If you still find tangles, i suggest bathing him before doing any drastic measures, since bathing will make his hair fluffier and remove alot of the dead hair.

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Re: What brushes to use in grooming hair of Chows

Postby m_saade » Sun Oct 11, 2015 6:14 am

I forgot to mention that after bathing you should completely dry him with a strong blow dryer, if you leave him a bit wet to dry out in the sun, his tangles will get much much worse.

The blow dryer should have a slightly warm temperature..

And you should be prepared for a loooong process... :D
My 7 months old, 18kgs, takes about 2hours for me to JUST dry her hair out.

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Re: What brushes to use in grooming hair of Chows

Postby kevindd992002 » Sun Oct 11, 2015 7:32 am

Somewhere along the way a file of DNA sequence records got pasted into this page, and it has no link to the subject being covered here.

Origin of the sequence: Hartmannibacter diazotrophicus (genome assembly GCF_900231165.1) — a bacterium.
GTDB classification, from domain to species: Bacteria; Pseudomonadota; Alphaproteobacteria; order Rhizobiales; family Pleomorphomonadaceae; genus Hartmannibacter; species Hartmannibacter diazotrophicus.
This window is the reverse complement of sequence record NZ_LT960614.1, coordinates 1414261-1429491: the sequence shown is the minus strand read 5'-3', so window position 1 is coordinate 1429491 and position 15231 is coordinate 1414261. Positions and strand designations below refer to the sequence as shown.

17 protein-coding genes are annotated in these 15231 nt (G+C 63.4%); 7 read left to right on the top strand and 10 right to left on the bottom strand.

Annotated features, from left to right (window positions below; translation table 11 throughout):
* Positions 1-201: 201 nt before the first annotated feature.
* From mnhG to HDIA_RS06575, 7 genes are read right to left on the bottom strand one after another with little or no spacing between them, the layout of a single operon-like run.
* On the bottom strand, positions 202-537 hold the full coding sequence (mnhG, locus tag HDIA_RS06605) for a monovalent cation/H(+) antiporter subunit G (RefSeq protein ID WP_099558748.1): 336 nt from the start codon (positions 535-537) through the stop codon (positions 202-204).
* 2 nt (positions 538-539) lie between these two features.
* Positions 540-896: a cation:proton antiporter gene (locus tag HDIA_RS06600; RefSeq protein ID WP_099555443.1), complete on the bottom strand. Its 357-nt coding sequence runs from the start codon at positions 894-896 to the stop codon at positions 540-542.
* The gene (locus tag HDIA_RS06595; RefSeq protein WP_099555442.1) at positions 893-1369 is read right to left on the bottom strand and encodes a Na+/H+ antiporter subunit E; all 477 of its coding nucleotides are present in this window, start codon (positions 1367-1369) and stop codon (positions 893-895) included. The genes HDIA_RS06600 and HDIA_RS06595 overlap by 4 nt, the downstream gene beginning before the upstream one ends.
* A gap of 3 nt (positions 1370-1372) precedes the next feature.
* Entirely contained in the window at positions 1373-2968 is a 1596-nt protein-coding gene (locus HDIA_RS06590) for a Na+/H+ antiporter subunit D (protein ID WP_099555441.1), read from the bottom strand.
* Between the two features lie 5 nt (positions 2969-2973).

Thanks. Yes, they're maintenance is really high alright! I hope he haven't developed any hotspots yet due to these tangles being there for a long time now (due to my not being aware of proper grooming).

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Re: What brushes to use in grooming hair of Chows

Postby Rory's Dad » Sun Oct 11, 2015 5:06 pm

Kevin, he should be fine. The tangles/matts will not cause hot spots unless he pulls at them. Hot spots are generally an infection, with a bacteria on the skin. His saliva can cause an infection if pulling is extreme, but not too likely.

Take you time with the grooming. Yes, it can be a lot of work, but it doesn't have to be done all at once this time through. As Saade said, work any trouble spots with both the comb and your fingers. Comb it through and then use your fingers to separate the fur, then comb through again. Repeat, then repeat, then repeat.